Gov. John Bel Edwards

Gov. John Bel Edwards hailed approval of the 0.45 percent of the 1-cent sales tax as a compromise as the fiscal year draws to a close June 30.

BATON ROUGE – The third special session of the Louisiana legislature ended Sunday night after the Senate and House approved sales tax measures to prevent deep cuts to vital state services.

The $32.8 billion budget for the 2019 fiscal year now awaits the signature of Gov. John Bel Edwards after House lawmakers voted 88-7 retain 45 percent of the one-penny sales tax which expires when the current fiscal year ends June 30.

“Our fiscal cliff is finally in the rearview mirror,” Gov. Edwards said in a press conference at the close of the session. “What we saw over the last few days is a legislature that found the courage to compromise and a strong desire to put Louisiana first – and Louisiana will benefit from that.”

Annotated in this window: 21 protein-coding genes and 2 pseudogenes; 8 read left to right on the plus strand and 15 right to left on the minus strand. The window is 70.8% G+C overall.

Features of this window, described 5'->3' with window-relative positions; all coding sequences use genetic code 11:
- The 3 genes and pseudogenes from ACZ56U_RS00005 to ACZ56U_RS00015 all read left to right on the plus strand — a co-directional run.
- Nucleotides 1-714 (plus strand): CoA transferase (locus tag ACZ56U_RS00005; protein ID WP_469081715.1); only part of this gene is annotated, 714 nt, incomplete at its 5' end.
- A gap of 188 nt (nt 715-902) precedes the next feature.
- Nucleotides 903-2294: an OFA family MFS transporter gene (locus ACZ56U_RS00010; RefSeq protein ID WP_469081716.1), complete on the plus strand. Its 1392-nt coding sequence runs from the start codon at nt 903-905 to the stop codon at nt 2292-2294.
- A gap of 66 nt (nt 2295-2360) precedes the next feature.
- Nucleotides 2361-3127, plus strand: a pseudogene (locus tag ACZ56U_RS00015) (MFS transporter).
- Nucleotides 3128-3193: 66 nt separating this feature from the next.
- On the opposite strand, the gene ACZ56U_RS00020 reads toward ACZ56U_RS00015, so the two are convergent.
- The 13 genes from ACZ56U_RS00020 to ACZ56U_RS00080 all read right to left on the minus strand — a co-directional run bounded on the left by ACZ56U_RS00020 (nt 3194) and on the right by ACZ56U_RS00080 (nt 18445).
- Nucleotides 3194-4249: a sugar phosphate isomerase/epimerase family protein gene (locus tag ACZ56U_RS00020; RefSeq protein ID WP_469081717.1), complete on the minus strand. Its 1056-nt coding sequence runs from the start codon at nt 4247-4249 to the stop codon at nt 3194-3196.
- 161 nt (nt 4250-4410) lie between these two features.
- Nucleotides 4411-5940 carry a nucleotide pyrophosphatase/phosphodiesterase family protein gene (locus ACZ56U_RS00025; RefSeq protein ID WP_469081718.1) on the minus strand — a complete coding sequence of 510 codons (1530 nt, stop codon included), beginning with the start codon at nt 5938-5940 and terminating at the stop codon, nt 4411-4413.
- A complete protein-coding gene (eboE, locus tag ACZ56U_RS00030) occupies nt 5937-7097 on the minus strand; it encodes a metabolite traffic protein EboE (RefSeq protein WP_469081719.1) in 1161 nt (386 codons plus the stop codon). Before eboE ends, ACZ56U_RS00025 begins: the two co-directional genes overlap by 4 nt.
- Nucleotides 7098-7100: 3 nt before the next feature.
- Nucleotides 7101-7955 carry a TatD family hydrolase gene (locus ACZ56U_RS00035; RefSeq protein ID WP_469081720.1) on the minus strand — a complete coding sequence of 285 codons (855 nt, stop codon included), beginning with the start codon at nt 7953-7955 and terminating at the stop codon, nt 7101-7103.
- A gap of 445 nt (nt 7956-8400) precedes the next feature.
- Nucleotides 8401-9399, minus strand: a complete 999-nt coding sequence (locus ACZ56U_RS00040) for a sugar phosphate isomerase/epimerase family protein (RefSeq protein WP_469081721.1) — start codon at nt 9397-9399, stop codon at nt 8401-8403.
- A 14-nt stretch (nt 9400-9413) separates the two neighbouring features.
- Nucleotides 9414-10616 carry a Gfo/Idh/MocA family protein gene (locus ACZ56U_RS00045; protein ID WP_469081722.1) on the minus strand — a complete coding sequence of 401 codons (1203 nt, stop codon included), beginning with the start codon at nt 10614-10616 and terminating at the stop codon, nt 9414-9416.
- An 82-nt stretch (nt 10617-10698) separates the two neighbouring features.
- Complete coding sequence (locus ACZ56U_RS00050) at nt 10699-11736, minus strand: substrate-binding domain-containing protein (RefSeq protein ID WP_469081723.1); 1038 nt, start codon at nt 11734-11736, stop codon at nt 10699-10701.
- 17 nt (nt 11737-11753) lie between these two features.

The 0.45-cent renewal, sponsored by Baton Rouge GOP House member Paula Davis, passed the House 74-24 Friday and breezed through the Senate 33-6 Sunday. All three Livingston Parish senators – Dale Erdey, Eddie Lambert and Mack “Bodi” White – supported the bill.

The new sales tax amount will remain intact until June 30, 2025.

Approval of the bill Sunday night capped the third and final session. Legislators have been in session a total of 15 weeks, dating back to Feb. 19.

Lawmakers headed into the third extraordinary session of 2018 after the second session ended June 4 without revenue to fill a $583 million budget gap that would take shape once the two-year sales tax falls off the books on June 30.